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Most choose rate locks over discount points

Home builders and their customers -- the ones who wait months for construction to be completed -- crave the same thing: certainty. That explains the appeal of long-term rate locks.

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Uncertainty reigns over the home-construction process. Builder and buyer seldom know for sure when the house will be finished, and the final cost often is in doubt until late. And both sides worry about the impending storm clouds of rising interest rates, which can rain on the home-financing process.

It's no surprise that both sides shelter themselves from rising rates by making long-term rate locks. These rate caps are pushed by builders and embraced by buyers. But there's a riskier alternative: eschewing a rate lock and spending the money instead to get a lower rate. It's riskier because no one can predict if or when rates will skyrocket.

"It's impossible to tell which is going to be the best option for the borrower unless you're looking backwards," says Mark Dallal, vice president of secondary marketing for Homebuilders Financial Network, which operates in-house mortgage brokerages for home builders.

When choosing between a rate lock and discount points, borrowers don't have the benefit of hindsight.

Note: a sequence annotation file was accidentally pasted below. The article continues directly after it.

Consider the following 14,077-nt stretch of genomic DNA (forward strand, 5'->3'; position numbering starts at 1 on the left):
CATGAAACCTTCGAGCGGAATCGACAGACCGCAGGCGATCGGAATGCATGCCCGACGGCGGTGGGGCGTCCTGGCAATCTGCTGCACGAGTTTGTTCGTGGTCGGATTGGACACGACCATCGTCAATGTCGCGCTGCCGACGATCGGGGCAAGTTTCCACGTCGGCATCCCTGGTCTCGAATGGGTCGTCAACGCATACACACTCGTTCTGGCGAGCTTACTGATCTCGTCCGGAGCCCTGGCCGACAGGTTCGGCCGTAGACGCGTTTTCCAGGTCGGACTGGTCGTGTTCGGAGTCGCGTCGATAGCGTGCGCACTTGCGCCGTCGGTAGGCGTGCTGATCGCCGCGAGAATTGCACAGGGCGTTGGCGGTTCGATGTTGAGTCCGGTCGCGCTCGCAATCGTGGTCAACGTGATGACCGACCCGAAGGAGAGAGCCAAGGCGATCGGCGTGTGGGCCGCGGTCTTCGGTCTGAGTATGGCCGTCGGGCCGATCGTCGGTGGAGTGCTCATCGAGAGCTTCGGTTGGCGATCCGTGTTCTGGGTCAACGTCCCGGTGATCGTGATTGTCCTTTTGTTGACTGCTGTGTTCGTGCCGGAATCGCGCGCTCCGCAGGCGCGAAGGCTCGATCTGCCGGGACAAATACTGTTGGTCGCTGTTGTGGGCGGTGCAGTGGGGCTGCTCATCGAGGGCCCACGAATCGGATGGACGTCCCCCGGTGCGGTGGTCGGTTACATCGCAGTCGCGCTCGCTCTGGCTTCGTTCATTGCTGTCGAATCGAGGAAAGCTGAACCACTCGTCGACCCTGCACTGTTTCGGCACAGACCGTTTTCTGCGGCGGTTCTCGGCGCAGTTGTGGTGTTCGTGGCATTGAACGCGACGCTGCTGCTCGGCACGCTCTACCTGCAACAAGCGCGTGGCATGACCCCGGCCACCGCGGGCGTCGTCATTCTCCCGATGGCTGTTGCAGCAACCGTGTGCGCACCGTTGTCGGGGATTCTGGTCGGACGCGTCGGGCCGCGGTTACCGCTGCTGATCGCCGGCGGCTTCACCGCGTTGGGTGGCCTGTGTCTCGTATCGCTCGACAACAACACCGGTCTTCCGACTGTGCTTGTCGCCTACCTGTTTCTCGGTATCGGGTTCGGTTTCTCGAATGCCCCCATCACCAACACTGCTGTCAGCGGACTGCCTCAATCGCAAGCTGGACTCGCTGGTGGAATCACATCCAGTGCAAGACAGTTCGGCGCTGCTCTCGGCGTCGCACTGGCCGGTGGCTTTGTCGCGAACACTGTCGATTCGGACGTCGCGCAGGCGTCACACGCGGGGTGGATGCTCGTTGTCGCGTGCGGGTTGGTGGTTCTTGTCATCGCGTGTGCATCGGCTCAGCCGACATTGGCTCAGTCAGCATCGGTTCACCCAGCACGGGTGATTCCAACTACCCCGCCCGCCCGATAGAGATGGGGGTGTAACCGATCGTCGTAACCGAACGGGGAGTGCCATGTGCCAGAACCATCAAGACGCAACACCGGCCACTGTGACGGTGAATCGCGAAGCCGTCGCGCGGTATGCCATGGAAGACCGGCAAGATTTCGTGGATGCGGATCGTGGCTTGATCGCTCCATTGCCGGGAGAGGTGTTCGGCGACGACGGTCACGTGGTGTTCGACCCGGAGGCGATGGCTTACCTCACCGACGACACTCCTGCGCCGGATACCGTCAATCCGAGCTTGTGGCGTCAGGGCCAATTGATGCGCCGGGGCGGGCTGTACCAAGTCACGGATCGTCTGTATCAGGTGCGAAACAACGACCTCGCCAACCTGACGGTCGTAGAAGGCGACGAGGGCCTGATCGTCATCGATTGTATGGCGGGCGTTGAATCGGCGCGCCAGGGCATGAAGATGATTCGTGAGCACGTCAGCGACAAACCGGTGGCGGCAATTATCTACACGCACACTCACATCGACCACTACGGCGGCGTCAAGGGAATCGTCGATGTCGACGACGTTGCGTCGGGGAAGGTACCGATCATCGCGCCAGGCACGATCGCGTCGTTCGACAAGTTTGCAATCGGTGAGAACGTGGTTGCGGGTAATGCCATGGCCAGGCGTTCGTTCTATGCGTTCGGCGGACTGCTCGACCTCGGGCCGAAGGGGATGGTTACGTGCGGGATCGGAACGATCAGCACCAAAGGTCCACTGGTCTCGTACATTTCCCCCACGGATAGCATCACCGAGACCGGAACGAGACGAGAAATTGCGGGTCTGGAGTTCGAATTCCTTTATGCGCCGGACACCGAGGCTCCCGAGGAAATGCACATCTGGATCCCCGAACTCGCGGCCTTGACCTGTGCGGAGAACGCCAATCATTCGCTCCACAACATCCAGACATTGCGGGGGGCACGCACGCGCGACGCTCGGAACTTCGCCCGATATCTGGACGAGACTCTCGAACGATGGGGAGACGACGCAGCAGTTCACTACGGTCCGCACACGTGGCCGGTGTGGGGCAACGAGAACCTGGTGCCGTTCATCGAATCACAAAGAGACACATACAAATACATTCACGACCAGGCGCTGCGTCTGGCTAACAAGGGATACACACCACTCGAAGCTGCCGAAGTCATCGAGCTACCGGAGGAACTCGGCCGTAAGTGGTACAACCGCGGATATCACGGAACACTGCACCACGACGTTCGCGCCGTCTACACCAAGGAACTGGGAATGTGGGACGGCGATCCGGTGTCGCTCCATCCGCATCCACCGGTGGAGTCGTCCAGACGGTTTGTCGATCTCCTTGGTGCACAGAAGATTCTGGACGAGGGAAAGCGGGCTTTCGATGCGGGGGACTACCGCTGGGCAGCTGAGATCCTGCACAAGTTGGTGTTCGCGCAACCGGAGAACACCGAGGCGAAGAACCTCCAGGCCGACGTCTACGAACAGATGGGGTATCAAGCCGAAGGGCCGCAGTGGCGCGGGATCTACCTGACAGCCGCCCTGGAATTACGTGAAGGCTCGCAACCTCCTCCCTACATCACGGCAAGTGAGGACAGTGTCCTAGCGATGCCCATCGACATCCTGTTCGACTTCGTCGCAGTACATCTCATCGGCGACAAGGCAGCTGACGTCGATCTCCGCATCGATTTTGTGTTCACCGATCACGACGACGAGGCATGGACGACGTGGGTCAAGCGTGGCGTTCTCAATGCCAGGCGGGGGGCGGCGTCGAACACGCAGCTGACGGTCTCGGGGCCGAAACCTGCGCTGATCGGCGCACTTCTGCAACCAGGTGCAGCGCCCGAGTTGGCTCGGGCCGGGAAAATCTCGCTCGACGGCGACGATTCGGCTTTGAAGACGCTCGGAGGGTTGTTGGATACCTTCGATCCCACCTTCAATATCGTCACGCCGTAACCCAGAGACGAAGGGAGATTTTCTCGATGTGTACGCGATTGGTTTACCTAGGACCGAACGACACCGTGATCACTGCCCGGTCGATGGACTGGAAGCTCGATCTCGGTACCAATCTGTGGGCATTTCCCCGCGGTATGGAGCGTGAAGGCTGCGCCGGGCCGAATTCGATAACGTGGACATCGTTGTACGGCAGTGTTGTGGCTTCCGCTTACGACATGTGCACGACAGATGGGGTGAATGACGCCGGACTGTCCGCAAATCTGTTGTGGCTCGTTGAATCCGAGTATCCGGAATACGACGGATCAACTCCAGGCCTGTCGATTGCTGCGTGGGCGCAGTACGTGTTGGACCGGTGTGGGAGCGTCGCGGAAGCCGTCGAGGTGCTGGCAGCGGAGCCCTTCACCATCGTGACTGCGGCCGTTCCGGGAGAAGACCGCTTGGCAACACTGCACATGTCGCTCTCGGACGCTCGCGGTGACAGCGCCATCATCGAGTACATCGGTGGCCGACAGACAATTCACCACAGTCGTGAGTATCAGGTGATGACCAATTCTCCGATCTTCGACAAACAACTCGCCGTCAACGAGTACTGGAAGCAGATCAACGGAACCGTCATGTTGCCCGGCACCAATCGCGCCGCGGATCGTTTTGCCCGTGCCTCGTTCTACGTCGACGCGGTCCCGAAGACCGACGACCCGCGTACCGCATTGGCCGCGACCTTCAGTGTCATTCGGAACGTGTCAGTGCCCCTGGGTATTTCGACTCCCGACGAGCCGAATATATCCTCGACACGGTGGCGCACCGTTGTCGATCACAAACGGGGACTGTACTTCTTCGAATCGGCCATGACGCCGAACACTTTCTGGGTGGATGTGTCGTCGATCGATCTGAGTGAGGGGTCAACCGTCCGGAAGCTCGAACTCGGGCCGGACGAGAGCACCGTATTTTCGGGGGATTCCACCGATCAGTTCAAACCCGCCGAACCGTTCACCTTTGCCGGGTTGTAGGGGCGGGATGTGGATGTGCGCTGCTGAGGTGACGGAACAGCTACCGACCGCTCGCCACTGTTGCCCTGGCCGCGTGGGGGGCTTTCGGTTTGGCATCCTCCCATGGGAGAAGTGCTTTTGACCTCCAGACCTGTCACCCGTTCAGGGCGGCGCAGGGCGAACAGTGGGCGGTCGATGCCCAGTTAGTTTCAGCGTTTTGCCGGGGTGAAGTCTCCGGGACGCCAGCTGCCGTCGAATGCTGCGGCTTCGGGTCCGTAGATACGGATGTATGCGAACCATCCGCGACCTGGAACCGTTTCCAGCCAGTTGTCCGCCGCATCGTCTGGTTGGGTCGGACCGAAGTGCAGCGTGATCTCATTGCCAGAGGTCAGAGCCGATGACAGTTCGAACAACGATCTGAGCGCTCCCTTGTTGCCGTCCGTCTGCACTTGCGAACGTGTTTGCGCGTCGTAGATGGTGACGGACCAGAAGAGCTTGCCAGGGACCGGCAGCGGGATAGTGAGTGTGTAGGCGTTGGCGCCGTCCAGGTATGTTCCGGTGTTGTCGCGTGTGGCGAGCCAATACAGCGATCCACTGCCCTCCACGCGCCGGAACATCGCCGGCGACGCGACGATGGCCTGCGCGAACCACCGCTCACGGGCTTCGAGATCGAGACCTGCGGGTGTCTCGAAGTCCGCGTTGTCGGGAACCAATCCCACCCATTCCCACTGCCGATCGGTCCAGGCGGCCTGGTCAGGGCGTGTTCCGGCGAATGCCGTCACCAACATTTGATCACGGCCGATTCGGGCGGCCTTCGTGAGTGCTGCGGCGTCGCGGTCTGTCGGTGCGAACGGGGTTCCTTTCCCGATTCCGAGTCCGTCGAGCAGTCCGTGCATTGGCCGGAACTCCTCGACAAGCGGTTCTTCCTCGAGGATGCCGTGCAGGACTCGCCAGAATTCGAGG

A rate lock is the lender's promise that the mortgage's interest won't exceed a certain rate if the loan is closed by a deadline. For example, if you lock the rate at 6 percent 14 days before closing, and rates rise over the next two weeks, your loan's rate is 6 percent if you close on time. Meanwhile, someone who didn't lock -- who floated, in industry parlance -- would pay the higher rate.

Each lender handles rate locks differently. Most don't charge a fee to lock a rate within 30 days of the scheduled closing. Fees are common when the lock is beyond 30 days, and especially when it is beyond 60 days. The fees vary, and some lenders will refund all or part of the rate lock fee at closing.

Mortgages are like shaggy-haired car mechanics: long locks usually are covered by caps. If today's rate is 6 percent, a 180-day lock might cap the maximum rate at 6.5 percent instead of today's rate. A lot of long-term lock programs have a float-down option, which allows the borrower to seize and lock a lower rate shortly before closing if rates have dropped in the meantime.

Discount fees are more straightforward. The fees usually are expressed as points, where one point equals 1 percent of the loan amount. When you pay a discount point, the lender lowers the rate. The amount of the discount varies with the tides of the mortgage market, but one point usually lowers the interest rate by one-eighth to three-eighths of a percentage point. On purchase mortgages, discount points are deductible from federal income taxes. Rate lock fees are not tax-deductible.

 
 
-- Posted: April 21, 2005
     

 

 
 

 

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